Visibility of eTwinning Projects Group Newsletter no. 5 - July 2015 - Page 44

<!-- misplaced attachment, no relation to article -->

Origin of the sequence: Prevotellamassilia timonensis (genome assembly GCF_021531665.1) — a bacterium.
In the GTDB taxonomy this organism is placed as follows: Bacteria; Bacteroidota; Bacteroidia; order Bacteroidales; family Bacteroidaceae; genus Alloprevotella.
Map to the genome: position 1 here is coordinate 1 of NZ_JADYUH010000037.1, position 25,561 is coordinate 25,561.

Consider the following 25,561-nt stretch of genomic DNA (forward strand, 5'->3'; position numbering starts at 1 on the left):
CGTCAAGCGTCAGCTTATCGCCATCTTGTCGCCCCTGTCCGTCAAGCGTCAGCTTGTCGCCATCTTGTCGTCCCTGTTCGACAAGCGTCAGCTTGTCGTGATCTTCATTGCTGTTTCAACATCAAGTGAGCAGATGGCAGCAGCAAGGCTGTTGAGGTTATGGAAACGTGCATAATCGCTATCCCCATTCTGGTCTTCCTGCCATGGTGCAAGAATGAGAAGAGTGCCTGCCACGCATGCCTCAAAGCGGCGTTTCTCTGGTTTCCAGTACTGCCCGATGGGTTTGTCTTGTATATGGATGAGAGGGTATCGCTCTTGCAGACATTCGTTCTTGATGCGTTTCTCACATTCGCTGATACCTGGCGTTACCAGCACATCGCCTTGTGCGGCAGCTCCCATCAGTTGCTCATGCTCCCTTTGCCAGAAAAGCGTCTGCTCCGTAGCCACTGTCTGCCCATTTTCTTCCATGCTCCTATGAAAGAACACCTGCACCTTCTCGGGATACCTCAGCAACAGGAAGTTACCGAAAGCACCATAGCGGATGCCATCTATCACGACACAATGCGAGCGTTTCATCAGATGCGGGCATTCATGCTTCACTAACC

Visibility of eTwinning Projects Group July 2015 Newsletter -----------------------------------------------------------------------------------------------------Defining intercultural communication by Adil Tugyan Intercultural communication takes place when individuals influenced by different cultural communities negotiate shared meanings in interaction. What counts as intercultural communication depends in part on what one considers a culture, and the definition of culture itself is quite contestable. Some authorities limit the term “intercultural communication” to refer only to communication among individuals from different nationalities. 2. Avowed identity is comprised of the group affiliations that one feels most intensely. For example, if an individual is assimilated into a new culture, then the values and practices of that destination culture will figure importantly in her avowed culture. A related concept is reference group. A reference group is a social entity from which one draws one’s avowed identity. It is a group in which one feels competent and at ease. Ascribed and avowed identities are important for understanding intercultural communication because a person from another culture usually communicates with you based on your ascribed identity; that is how you are being perceived by that other person. But sometimes your avowed identity – the groups with which you really feel a sense of comfort and affiliation – diverges from that ascribed identity. In such cases, the interaction is bound to be frustrating for both parties. Other authorities, in contrast, expand the notion of intercultural communication to encompass interethnic, inter-religious, and even inter-regional communication, as well as communication among individuals of different sexual orientations. In this sense, all interactions can be arrayed along some continuum of “interculturalness”. Interactions are most highly intercultural when individuals’ group identities are most salient in determining the values, prejudices, language, nonverbal behaviors, and relational styles upon which those individuals draw. To the degree that interactants are drawing more on personal or idiosyncratic values, personality traits, and experiences, the interaction can be characterized as more interpersonal than intercultural. When individuals from different cultural backgrounds become more intimate, their interactions typically move along the continuum from more intercultural to more interpersonal, though intercultural elements may always play a role. For casual or educational communication, sensitivity to intercultural factors is key to success. Communication and Group Identity Traditional theories of group identity recognize two types of group identity: 1. Ascribed identity is the set of demographic and role descriptions that others in an interaction assume to hold true for you. Ascribed identity is often a function of one’s physical appearance, ethnic connotations of one’s name, or other stereotypical associations. Bibliography: 1 Ting-Toomey, S. (1999). Communicating across cultures. New York: The Guilford Press. 2 Gudykunst, W. B. (2003). Intercultural communication: Introduction. In W.B. Gudykunst (Ed.), Cross-cultural and intercultural communication, 163–166. Thousand Oaks, CA: Sage. 3 Martin, J. N. & Nakayama, T. K. (2007). Intercultural communication in contexts, 4th ed. Boston: McGraw Hill. 4 Samovar, L. A., & Porter, R. E. (2004). Communication between cultures, 4th ed. Belmont, CA: Wadsworth Press. 5 Gudykunst, W. B., & Kim, Y. Y. (2003). Communicating with Strangers, 2nd ed. Boston: McGraw Hill. 6 Collier, M. J. (1997). Cultural identity and intercultural communication. In L.A. Samovar and R.E. Porter (Eds.), Intercultural communication: A reader, 8th ed., 36–44. Belmont, CA: Wadsworth Press. 44